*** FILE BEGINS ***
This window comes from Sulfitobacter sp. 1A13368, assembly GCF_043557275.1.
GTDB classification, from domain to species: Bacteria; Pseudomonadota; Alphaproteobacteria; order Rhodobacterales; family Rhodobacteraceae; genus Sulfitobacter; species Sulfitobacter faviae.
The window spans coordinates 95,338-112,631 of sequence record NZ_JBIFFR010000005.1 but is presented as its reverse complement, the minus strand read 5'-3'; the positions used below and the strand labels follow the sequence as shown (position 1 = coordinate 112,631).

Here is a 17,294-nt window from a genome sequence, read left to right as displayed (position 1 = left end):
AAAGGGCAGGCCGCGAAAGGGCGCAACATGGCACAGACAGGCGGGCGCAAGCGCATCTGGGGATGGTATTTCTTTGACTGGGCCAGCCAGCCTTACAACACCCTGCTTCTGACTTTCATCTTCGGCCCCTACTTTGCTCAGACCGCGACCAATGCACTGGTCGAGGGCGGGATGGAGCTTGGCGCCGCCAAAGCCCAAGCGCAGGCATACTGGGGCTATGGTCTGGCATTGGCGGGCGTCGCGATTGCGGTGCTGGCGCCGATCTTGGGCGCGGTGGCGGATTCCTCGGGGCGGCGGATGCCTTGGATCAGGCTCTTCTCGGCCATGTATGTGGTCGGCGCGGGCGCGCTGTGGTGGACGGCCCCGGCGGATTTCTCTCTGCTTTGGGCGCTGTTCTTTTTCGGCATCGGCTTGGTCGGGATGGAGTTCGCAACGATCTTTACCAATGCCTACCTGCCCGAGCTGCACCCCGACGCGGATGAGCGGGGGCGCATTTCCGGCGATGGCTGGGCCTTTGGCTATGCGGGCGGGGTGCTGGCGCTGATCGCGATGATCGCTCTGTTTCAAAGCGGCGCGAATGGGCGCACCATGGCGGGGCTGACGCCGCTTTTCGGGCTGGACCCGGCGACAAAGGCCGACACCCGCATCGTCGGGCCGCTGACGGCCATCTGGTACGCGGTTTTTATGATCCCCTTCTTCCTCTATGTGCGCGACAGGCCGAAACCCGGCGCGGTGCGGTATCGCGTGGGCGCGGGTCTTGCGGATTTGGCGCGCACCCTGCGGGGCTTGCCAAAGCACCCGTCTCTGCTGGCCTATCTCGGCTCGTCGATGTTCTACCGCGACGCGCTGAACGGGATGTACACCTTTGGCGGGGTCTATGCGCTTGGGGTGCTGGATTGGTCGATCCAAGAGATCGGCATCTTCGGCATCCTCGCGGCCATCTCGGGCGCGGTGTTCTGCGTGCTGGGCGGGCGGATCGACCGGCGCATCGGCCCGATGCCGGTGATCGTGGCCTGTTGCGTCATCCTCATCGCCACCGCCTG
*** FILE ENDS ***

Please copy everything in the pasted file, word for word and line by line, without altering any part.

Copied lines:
This window comes from Sulfitobacter sp. 1A13368, assembly GCF_043557275.1.
GTDB classification, from domain to species: Bacteria; Pseudomonadota; Alphaproteobacteria; order Rhodobacterales; family Rhodobacteraceae; genus Sulfitobacter; species Sulfitobacter faviae.
The window spans coordinates 95,338-112,631 of sequence record NZ_JBIFFR010000005.1 but is presented as its reverse complement, the minus strand read 5'-3'; the positions used below and the strand labels follow the sequence as shown (position 1 = coordinate 112,631).

Here is a 17,294-nt window from a genome sequence, read left to right as displayed (position 1 = left end):
AAAGGGCAGGCCGCGAAAGGGCGCAACATGGCACAGACAGGCGGGCGCAAGCGCATCTGGGGATGGTATTTCTTTGACTGGGCCAGCCAGCCTTACAACACCCTGCTTCTGACTTTCATCTTCGGCCCCTACTTTGCTCAGACCGCGACCAATGCACTGGTCGAGGGCGGGATGGAGCTTGGCGCCGCCAAAGCCCAAGCGCAGGCATACTGGGGCTATGGTCTGGCATTGGCGGGCGTCGCGATTGCGGTGCTGGCGCCGATCTTGGGCGCGGTGGCGGATTCCTCGGGGCGGCGGATGCCTTGGATCAGGCTCTTCTCGGCCATGTATGTGGTCGGCGCGGGCGCGCTGTGGTGGACGGCCCCGGCGGATTTCTCTCTGCTTTGGGCGCTGTTCTTTTTCGGCATCGGCTTGGTCGGGATGGAGTTCGCAACGATCTTTACCAATGCCTACCTGCCCGAGCTGCACCCCGACGCGGATGAGCGGGGGCGCATTTCCGGCGATGGCTGGGCCTTTGGCTATGCGGGCGGGGTGCTGGCGCTGATCGCGATGATCGCTCTGTTTCAAAGCGGCGCGAATGGGCGCACCATGGCGGGGCTGACGCCGCTTTTCGGGCTGGACCCGGCGACAAAGGCCGACACCCGCATCGTCGGGCCGCTGACGGCCATCTGGTACGCGGTTTTTATGATCCCCTTCTTCCTCTATGTGCGCGACAGGCCGAAACCCGGCGCGGTGCGGTATCGCGTGGGCGCGGGTCTTGCGGATTTGGCGCGCACCCTGCGGGGCTTGCCAAAGCACCCGTCTCTGCTGGCCTATCTCGGCTCGTCGATGTTCTACCGCGACGCGCTGAACGGGATGTACACCTTTGGCGGGGTCTATGCGCTTGGGGTGCTGGATTGGTCGATCCAAGAGATCGGCATCTTCGGCATCCTCGCGGCCATCTCGGGCGCGGTGTTCTGCGTGCTGGGCGGGCGGATCGACCGGCGCATCGGCCCGATGCCGGTGATCGTGGCCTGTTGCGTCATCCTCATCGCCACCGCCTG